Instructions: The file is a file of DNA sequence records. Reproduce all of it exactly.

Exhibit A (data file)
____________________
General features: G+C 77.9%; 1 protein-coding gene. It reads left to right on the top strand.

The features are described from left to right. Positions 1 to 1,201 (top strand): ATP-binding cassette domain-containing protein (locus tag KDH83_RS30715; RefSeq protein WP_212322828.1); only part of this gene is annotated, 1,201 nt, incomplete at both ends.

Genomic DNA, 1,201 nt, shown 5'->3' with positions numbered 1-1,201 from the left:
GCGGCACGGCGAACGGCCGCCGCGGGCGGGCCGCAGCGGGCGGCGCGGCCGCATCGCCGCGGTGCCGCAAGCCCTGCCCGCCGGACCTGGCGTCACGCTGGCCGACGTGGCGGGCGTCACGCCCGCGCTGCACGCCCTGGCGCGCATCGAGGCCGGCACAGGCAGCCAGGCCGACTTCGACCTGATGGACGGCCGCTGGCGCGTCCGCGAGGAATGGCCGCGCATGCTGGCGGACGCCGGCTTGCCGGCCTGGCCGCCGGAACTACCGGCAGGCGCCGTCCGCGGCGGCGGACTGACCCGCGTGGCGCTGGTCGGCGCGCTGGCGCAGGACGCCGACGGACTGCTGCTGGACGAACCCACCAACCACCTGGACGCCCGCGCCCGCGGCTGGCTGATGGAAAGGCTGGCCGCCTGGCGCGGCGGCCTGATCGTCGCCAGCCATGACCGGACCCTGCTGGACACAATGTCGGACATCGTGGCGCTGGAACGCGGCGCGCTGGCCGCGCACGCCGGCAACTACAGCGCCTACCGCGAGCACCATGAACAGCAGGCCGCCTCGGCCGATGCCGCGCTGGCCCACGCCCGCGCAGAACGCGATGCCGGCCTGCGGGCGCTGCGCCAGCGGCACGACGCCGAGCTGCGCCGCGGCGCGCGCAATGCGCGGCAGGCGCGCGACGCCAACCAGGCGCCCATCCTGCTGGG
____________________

General features: G+C 77.9%; 1 protein-coding gene. It reads left to right on the top strand.

The features are described from left to right. Positions 1 to 1,201 (top strand): ATP-binding cassette domain-containing protein (locus tag KDH83_RS30715; RefSeq protein WP_212322828.1); only part of this gene is annotated, 1,201 nt, incomplete at both ends.

Genomic DNA, 1,201 nt, shown 5'->3' with positions numbered 1-1,201 from the left:
GCGGCACGGCGAACGGCCGCCGCGGGCGGGCCGCAGCGGGCGGCGCGGCCGCATCGCCGCGGTGCCGCAAGCCCTGCCCGCCGGACCTGGCGTCACGCTGGCCGACGTGGCGGGCGTCACGCCCGCGCTGCACGCCCTGGCGCGCATCGAGGCCGGCACAGGCAGCCAGGCCGACTTCGACCTGATGGACGGCCGCTGGCGCGTCCGCGAGGAATGGCCGCGCATGCTGGCGGACGCCGGCTTGCCGGCCTGGCCGCCGGAACTACCGGCAGGCGCCGTCCGCGGCGGCGGACTGACCCGCGTGGCGCTGGTCGGCGCGCTGGCGCAGGACGCCGACGGACTGCTGCTGGACGAACCCACCAACCACCTGGACGCCCGCGCCCGCGGCTGGCTGATGGAAAGGCTGGCCGCCTGGCGCGGCGGCCTGATCGTCGCCAGCCATGACCGGACCCTGCTGGACACAATGTCGGACATCGTGGCGCTGGAACGCGGCGCGCTGGCCGCGCACGCCGGCAACTACAGCGCCTACCGCGAGCACCATGAACAGCAGGCCGCCTCGGCCGATGCCGCGCTGGCCCACGCCCGCGCAGAACGCGATGCCGGCCTGCGGGCGCTGCGCCAGCGGCACGACGCCGAGCTGCGCCGCGGCGCGCGCAATGCGCGGCAGGCGCGCGACGCCAACCAGGCGCCCATCCTGCTGGG